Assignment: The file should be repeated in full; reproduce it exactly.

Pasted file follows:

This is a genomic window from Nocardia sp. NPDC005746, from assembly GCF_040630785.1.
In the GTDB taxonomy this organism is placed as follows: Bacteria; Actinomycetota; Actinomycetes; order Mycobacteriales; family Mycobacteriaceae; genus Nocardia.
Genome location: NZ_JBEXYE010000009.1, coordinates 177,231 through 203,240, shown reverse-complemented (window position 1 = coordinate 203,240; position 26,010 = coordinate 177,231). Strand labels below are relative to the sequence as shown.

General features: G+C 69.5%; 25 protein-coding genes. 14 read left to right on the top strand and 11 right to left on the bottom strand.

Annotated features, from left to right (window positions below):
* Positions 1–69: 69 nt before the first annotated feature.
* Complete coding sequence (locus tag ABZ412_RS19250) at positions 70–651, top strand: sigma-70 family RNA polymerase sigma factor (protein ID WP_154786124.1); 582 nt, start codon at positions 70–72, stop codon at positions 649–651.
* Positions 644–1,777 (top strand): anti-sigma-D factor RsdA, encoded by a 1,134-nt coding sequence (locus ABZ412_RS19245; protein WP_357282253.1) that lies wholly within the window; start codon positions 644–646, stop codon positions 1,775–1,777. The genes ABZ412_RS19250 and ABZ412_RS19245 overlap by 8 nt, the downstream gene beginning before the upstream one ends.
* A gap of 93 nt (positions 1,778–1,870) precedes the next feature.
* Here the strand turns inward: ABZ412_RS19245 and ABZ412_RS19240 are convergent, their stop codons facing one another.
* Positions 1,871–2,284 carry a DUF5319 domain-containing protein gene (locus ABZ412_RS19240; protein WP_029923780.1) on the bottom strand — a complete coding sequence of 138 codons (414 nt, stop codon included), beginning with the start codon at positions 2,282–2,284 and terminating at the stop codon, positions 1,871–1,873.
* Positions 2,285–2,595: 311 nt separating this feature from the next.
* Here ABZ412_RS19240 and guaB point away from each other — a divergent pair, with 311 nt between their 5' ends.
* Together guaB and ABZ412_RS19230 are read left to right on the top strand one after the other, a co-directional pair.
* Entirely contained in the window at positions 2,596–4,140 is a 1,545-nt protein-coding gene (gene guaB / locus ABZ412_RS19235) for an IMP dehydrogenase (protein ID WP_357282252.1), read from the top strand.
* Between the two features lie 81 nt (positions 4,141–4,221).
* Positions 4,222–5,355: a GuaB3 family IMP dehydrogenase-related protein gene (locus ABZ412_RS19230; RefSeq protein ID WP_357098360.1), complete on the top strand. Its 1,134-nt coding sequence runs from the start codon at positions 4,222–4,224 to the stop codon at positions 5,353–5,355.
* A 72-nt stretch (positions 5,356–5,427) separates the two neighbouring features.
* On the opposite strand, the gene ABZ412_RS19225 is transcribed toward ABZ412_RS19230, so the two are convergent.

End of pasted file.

This is a genomic window from Nocardia sp. NPDC005746, from assembly GCF_040630785.1.
In the GTDB taxonomy this organism is placed as follows: Bacteria; Actinomycetota; Actinomycetes; order Mycobacteriales; family Mycobacteriaceae; genus Nocardia.
Genome location: NZ_JBEXYE010000009.1, coordinates 177,231 through 203,240, shown reverse-complemented (window position 1 = coordinate 203,240; position 26,010 = coordinate 177,231). Strand labels below are relative to the sequence as shown.

General features: G+C 69.5%; 25 protein-coding genes. 14 read left to right on the top strand and 11 right to left on the bottom strand.

Annotated features, from left to right (window positions below):
* Positions 1–69: 69 nt before the first annotated feature.
* Complete coding sequence (locus tag ABZ412_RS19250) at positions 70–651, top strand: sigma-70 family RNA polymerase sigma factor (protein ID WP_154786124.1); 582 nt, start codon at positions 70–72, stop codon at positions 649–651.
* Positions 644–1,777 (top strand): anti-sigma-D factor RsdA, encoded by a 1,134-nt coding sequence (locus ABZ412_RS19245; protein WP_357282253.1) that lies wholly within the window; start codon positions 644–646, stop codon positions 1,775–1,777. The genes ABZ412_RS19250 and ABZ412_RS19245 overlap by 8 nt, the downstream gene beginning before the upstream one ends.
* A gap of 93 nt (positions 1,778–1,870) precedes the next feature.
* Here the strand turns inward: ABZ412_RS19245 and ABZ412_RS19240 are convergent, their stop codons facing one another.
* Positions 1,871–2,284 carry a DUF5319 domain-containing protein gene (locus ABZ412_RS19240; protein WP_029923780.1) on the bottom strand — a complete coding sequence of 138 codons (414 nt, stop codon included), beginning with the start codon at positions 2,282–2,284 and terminating at the stop codon, positions 1,871–1,873.
* Positions 2,285–2,595: 311 nt separating this feature from the next.
* Here ABZ412_RS19240 and guaB point away from each other — a divergent pair, with 311 nt between their 5' ends.
* Together guaB and ABZ412_RS19230 are read left to right on the top strand one after the other, a co-directional pair.
* Entirely contained in the window at positions 2,596–4,140 is a 1,545-nt protein-coding gene (gene guaB / locus ABZ412_RS19235) for an IMP dehydrogenase (protein ID WP_357282252.1), read from the top strand.
* Between the two features lie 81 nt (positions 4,141–4,221).
* Positions 4,222–5,355: a GuaB3 family IMP dehydrogenase-related protein gene (locus ABZ412_RS19230; RefSeq protein ID WP_357098360.1), complete on the top strand. Its 1,134-nt coding sequence runs from the start codon at positions 4,222–4,224 to the stop codon at positions 5,353–5,355.
* A 72-nt stretch (positions 5,356–5,427) separates the two neighbouring features.
* On the opposite strand, the gene ABZ412_RS19225 is transcribed toward ABZ412_RS19230, so the two are convergent.